It became clear Saturday that without Claude Giroux and Chris Pronger, the Philadelphia Flyers are not a top tier team. That was especially true when they did in fact have both players healthy, they were able to beat the Boston Bruins 2-1 opening night.
While the game was not schedule friendly for the Flyers—being sandwiched on an afternoon between two long road stretches—they should not have been beaten so badly.
Now, in the words of Vin Diesel's character from Fast and the Furious, "Losing is losing whether by a second (in hockey's case a goal) or a mile (six goals)." However, in hockey sometimes a score doesn't always tell the story of a game.
In this game it did.
The Flyers, as Kimmo Timmonen put it, got a straight up "@$$ kicking."
Forgive me for being captain obvious here but the Flyers just don't have all the weapons to keep pace with a Bruins team that is the defending Stanley Cup champions and boasts the best goal differential at plus-47.
To beat a team like the Bruins, which appears will be necessary if you want to win it all this year, whatever team that does it will have to fight fire with fire.
You are not going to razzle dazzle them with offense. They play too sound a defensive game to allow themselves to get shelled.
Even if Tim Thomas suddenly becomes human, their defense doesn't give up many scoring chances, and their offense is able to keep pace with any being third in the league in scoring.
As I don't care if any other team besides the Flyers beat the Bruins, what the Flyers need to do is get better defensively.
Shea Weber makes you better than the Bruins defensively, not in a month, not in a week, but in an instant.
Perhaps you are still thinking that he really won't help the Flyers and that their current defensive rotation the way it sits is enough. In that case go here for a sampling of what Weber can do.
Once you have seen some of that footage, come back and tell me this defense has that guy already. Without Pronger, it doesn't.
Speaking of Pronger, he's 37 and has not been able to put a full season together since joining the Flyers.
I know the Flyers salary cap is packed tight. That's fine if you ask me. There's some fat to be cut from that hefty payroll.
Anyone who has run a business of any kind will tell you that when performance is not ideal and the payroll is high, layoffs are abound.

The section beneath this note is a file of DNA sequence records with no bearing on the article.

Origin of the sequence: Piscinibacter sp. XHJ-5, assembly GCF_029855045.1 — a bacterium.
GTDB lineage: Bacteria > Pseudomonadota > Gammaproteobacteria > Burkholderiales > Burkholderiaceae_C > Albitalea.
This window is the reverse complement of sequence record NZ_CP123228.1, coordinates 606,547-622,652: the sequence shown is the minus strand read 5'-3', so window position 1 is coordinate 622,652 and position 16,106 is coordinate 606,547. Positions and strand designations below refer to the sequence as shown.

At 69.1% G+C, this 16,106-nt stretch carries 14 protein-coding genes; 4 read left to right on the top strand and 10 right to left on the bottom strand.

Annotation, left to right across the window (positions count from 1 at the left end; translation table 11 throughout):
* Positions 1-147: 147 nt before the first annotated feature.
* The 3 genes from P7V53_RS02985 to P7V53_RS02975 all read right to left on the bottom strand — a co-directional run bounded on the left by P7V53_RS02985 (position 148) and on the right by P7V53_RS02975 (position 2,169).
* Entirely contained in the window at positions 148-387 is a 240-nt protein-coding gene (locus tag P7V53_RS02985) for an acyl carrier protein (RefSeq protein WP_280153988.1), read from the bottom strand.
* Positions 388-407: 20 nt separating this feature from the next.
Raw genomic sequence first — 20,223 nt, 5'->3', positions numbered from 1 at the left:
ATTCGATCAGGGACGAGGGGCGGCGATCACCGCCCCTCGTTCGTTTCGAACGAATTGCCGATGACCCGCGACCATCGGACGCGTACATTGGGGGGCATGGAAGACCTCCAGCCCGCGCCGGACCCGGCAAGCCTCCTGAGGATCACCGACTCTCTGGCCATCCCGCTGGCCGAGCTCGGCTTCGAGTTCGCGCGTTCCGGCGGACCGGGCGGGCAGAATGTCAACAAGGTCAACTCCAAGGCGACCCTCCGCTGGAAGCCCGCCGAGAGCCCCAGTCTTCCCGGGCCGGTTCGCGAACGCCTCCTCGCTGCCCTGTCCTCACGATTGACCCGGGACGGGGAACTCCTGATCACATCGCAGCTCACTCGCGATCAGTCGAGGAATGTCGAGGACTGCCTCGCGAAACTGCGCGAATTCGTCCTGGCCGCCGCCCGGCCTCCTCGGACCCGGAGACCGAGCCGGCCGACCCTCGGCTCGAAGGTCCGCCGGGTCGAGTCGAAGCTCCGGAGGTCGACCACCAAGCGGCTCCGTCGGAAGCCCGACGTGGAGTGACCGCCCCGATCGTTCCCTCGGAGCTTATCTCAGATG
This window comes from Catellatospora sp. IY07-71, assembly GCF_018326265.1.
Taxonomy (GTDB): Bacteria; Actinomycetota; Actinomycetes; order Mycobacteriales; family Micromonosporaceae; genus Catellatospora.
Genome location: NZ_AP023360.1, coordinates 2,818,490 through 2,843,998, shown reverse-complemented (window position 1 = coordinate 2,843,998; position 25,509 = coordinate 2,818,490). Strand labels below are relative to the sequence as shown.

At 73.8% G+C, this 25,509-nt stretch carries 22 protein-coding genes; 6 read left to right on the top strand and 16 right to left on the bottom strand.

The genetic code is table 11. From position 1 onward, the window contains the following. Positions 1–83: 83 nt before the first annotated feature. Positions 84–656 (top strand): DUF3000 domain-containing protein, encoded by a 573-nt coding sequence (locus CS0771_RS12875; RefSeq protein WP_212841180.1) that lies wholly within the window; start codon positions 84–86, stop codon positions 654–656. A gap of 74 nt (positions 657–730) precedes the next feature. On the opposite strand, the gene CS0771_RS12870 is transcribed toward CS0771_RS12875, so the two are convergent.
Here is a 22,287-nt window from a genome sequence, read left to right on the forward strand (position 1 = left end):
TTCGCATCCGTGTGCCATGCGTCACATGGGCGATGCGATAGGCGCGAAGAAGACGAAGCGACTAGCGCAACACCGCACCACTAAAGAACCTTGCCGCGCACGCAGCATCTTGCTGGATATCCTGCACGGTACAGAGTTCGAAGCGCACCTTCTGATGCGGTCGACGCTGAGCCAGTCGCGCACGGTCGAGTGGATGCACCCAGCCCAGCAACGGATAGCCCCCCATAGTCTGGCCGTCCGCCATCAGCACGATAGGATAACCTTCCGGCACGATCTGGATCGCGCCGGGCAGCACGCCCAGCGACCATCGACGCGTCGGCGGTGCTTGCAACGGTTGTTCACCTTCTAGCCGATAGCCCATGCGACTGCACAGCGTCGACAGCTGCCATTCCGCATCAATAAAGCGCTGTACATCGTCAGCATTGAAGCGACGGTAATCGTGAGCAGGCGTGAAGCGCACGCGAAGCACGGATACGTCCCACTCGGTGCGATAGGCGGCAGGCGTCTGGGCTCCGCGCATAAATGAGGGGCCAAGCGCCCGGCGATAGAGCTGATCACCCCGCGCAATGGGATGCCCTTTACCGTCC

The Flyers can't lay anyone off but they can replace players.
Matt Carle, who has in fact not been under-performing as of late, but is in the last year of his contract, could be packaged into a nice deal with whoever else Nashville wants, to make the necessary cap room.
Eric Engels on Hockeybuzz.com seems to agree with his recent piece concerning the Flyers and a Shea Weber trade.
I have to admit his hypothetical trade in that blog is just too good to be true. According to Engels, he says all it would take to pry Weber from Nashville is Philly sending Brayden Schenn and two first round picks.
That's insane, but I'll go with it for now.
What I think it will take to pry Weber away will be in my next article, where I'll go more in depth.
For now, we need to think about why it is necessary. Can we just write this season off as a rebuilding year?
Hasn't this team shown they have a foundation upon which a championship can be built?
The hopes of a cup run this year were heavily entrenched upon the idea of Pronger leading this team.
In case you haven't heard the news, Chris Pronger isn't coming back this year. He might not ever comeback.
If he's not coming back this year, it makes sense to go after Weber.
Shea Weber is a restricted free agent after this season. If the Flyers can't resign him at season's end, they get picks back!
If they do sign him, that's even better.
The biggest problem with the Boston game Saturday was that no one could beat Boston to a rebound or clear the puck. Shea Weber more than compensates for this when he's out there.
Furthermore he brings that willingness to battle and compete. Something the Flyers just seem to lack when Giroux and Pronger are out.